Aster family (Asteraceae)
Description: This native perennial plant is 2-4' tall and unbranched, except for some flowering side stems near the apex. The central stem and side stems are covered with long white hairs. The opposite leaves are up to 8" long and 2" across, and light or yellowish green. Their bases surround the central stem and merge together (perfoliate). In shape, they are lanceolate with long narrow tips and serrate margins. There is a conspicuous network of veins, particularly on the lower leaf surface. This lower surface is also pubescent. Some of the upper leaves near the inflorescence(s) are much smaller in size and sessile. The upper stems terminate in clusters of white flowerheads, spanning about 2-8" across. Each flowerhead is about 1/6" across and consists of about 15 disk florets. Each disk floret has 5 spreading lobes and a long divided style, in the manner of other Eupatorium spp. The blooming period is late summer to early fall, which typically lasts about 1-2 months for a colony of plants. There is a pleasant floral scent. The florets are replaced by achenes with small tufts of hair – they are dispersed by the wind. The root system is fibrous and produces rhizomes in abundance. Common Boneset typically forms vegetative colonies.
Cultivation: The preference is full or partial sun, and wet to moist conditions. The soil should contain considerable organic material so that it can retain moisture. This plant can withstand flooded conditions for short periods of time, but it is not really aquatic. The foliage appears to be little bothered by pests and disease.
Range & Habitat: Common Boneset has been reported from most counties of Illinois, and is fairly common (see Distribution Map). However, it appears to be somewhat less common than either Eupatorium serotinum (Late Boneset) and Eupatorium altissimum (Tall Boneset). Habitats include openings in floodplain forests, poorly drained areas of black soil prairies, and various kinds of wetlands, including marshes, bogs, fens, seeps, edges of rivers, and sand flats along Lake Michigan. This plant also occurs in or near roadside ditches. Generally, it doesn't stray far from wetland areas of one kind or another.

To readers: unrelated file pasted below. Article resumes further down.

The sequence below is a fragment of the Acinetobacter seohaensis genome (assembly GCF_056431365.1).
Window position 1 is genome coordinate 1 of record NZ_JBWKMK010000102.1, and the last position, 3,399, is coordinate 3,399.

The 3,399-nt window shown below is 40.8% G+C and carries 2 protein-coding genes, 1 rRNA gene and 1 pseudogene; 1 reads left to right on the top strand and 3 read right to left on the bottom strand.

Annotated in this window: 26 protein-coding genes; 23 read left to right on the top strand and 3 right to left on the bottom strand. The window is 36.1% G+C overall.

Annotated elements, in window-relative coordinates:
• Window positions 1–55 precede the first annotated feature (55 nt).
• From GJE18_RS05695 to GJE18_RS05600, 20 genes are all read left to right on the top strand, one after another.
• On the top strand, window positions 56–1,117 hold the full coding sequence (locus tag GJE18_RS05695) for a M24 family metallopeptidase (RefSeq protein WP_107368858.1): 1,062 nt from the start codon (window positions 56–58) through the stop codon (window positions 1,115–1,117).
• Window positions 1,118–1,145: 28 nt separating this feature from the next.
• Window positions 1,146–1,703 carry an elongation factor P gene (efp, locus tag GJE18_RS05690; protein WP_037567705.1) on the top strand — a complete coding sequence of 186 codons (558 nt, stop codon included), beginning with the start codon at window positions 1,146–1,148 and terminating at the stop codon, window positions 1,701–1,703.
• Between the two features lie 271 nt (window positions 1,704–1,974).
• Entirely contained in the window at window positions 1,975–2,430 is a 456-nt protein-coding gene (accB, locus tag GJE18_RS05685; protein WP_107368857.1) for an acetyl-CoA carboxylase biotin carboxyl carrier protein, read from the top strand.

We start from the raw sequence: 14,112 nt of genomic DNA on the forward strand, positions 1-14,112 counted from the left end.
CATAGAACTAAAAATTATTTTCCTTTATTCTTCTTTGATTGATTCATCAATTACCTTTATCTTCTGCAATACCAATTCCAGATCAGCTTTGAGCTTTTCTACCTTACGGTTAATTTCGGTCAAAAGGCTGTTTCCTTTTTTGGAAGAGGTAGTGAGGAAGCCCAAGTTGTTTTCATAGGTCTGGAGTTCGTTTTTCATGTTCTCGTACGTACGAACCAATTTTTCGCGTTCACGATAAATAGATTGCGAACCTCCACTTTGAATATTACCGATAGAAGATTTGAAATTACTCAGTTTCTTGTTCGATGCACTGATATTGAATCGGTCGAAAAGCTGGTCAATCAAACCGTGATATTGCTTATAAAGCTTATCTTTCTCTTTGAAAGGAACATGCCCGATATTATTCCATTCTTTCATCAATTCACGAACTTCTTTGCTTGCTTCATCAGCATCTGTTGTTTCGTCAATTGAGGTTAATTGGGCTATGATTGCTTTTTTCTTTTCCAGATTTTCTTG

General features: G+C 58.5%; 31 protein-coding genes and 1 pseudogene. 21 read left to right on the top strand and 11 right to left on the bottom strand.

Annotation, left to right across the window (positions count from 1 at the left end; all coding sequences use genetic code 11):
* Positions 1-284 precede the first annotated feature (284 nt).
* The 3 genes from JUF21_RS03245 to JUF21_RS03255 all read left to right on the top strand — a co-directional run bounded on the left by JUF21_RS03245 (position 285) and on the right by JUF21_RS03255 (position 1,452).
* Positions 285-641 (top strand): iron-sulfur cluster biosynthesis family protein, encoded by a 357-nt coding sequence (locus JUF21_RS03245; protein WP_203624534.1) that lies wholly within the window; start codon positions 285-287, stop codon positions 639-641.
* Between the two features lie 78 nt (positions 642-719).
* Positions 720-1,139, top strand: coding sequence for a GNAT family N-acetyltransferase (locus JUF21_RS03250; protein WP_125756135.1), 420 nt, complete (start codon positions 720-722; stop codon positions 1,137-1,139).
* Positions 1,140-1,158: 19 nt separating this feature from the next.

Faunal Associations: The nectar or pollen of the flowers attracts many kinds of insects, including bees, flies, wasps, butterflies, and beetles. In particular, many kinds of unusual flies and wasps are attracted to the flowers because of the accessibility of the nectar. The caterpillars of various moth species are known to feed on various parts of Common Boneset, including Haploa clymene (Clymene Moth), Phragmatobia lineata (Lined Ruby Tiger Moth), Papaipema cataphracta (Burdock Borer Moth), Schinia trifascia (Three-Lined Flower Moth), Chlorochlamys chloroleucaria (Blackberry Looper Moth), and Semiothisa continuata (Geometrid Moth sp.). The small seeds appear to be of little interest to birds and other fauna, although they are occasionally eaten by the Swamp Sparrow. Mammalian herbivores display little interest in Common Boneset as a food source because of the bitterness of the foliage.
Photographic Location: The photographed plants were growing at the bottom of a drainage ditch amid horsetails near the Windsor Road Prairie in Champaign, Illinois. This portion of the drainage ditch does not have standing water during dry weather (i.e., a seasonal wetland).
Comments: Common Boneset has interesting foliage and fragrant flowers. It tolerates flooded conditions better than many other Boneset species. It can be distinghished from these other species by the perfoliate leaves that surround the central stem. The other species have opposite leaves that are sessile or have distinct petioles. All of these species have spreading clusters of white flowers with a similar appearance. These flowers are quite popular with diverse kinds of insects.